Learning Italian with subtitles

For five days a week, four hours a day, Emanuel Yekutiel ’07 relentlessly worked along with Natasha Philllips ’07 to perfect his Italian accent and fluency in an Italian language course at UCLA in 2004.

When school started that year, the new Italian speakers approached French teacher Simona Ghirlanda and proposed an idea.

“My friend and I took a great interest in Italian, and we asked if we could create a language program,” Yekutiel said.

Despite a few setbacks, Yekutiel and Phillips eventually got their idea to become a reality with a directed studies class approved for this year.

Yekutiel and Phillips approached Ghirlanda with the idea of creating an Italian language program, because her upbringing by Tunisian and Italian parents in Italy made her a perfect fit to teach the class.

After talking it over with President Thomas C. Hudnut and Head of Upper School Harry Salamandra, she realized that it would be easier for them to simply start a club that catered to those who had an interest in Italian culture and who also would like to learn the language.

About 10 to 15 students ended up joining the club, and all who joined had to buy a large textbook.

“The fact that they went out, researched and bought this expensive book shows you the dedication that these people have towards learning this language,” Ghirlanda said.

The problem: the club could only meet during the designated activites period. Due to its only being a club, it could not have quizzes and tests.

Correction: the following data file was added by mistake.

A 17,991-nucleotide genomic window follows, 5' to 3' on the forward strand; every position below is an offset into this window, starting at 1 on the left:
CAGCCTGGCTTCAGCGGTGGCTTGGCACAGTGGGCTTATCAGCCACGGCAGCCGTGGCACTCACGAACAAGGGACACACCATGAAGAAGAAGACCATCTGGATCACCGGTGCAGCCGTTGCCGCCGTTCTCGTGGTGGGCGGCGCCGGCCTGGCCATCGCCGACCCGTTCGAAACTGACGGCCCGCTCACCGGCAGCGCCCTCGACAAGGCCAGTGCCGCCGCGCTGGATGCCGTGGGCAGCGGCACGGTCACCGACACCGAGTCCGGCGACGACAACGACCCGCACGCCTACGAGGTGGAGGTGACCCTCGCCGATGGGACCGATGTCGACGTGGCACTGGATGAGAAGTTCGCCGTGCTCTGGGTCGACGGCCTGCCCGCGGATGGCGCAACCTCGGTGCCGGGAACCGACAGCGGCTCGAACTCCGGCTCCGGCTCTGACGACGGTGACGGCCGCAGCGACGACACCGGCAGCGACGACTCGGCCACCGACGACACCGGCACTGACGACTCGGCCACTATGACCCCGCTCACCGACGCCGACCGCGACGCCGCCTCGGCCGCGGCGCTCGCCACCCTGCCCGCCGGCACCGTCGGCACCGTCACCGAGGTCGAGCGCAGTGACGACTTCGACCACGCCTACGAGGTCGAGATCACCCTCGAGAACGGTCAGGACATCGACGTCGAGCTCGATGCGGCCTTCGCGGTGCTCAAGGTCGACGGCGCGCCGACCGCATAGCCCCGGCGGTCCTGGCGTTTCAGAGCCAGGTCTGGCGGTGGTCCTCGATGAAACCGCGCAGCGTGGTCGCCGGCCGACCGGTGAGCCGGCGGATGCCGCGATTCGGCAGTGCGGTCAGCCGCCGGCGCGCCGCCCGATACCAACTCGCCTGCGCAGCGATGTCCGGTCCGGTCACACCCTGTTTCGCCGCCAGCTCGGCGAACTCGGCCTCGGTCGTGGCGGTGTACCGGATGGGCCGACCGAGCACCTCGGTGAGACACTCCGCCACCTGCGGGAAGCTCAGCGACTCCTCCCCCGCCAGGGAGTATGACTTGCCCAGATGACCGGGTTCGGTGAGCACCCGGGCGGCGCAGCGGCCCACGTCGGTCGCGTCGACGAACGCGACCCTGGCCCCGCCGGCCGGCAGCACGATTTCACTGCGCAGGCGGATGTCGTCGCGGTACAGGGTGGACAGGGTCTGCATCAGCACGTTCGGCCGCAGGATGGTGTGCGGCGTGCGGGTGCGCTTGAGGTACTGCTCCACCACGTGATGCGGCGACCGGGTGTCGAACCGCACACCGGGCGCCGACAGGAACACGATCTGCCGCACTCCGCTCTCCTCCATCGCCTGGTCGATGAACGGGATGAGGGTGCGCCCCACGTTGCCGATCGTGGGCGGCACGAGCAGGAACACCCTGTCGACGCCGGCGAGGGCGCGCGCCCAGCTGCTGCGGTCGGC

“Some of my students were frustrated because we were only able to meet 15 times during the year, and weren’t able to learn as much Italian as they would have liked,” Ghirlanda said.

In order for it to be easier, Ghirlanda and the rest decided that it would be best to make the club an Italian cinema club.

 “This year it’s an actual cinema club and we discuss movies in Italian culture and at the same time learn about the language, but in an easier environment,” Yekutiel said. This proved to be a successful idea, as the club has seen its membership increase.

Ghirlanda also created a directed study class, garnering even more members.

When Ghirlanda chooses a movie, she goes out of her way to find one that has some entertainment value, but at the same time gives an in-depth view into Italian culture.

 “The club is very fun and the movies are great, but at the same time, it’s a cultural immersion because we are truly learning about Italian culture,” Yekutiel said.

The movie that the club is currently watching, “Caterina in the City,” centers on the life of an adolescent Italian girl who moves to Rome and has to make choices that greatly affect her life. 

“The real appeal of this movie is that it showcases the life and decisions that an average teenage Italian girl will have to go through.”

During the movie, if the students are confused, Ghirlanda will pause the movie and explain what is going on from an Italian perspective. 

 “These kids have such passion for the Italian language, and I can easily allow them to make all the decisions in this club,” Ghirlanda said. Yekutiel attributes the club’s success to Ghirlanda being a “force of nature.”

“She worked very hard for us to get us where we are now, and without her this whole thing would not have worked,” he said.

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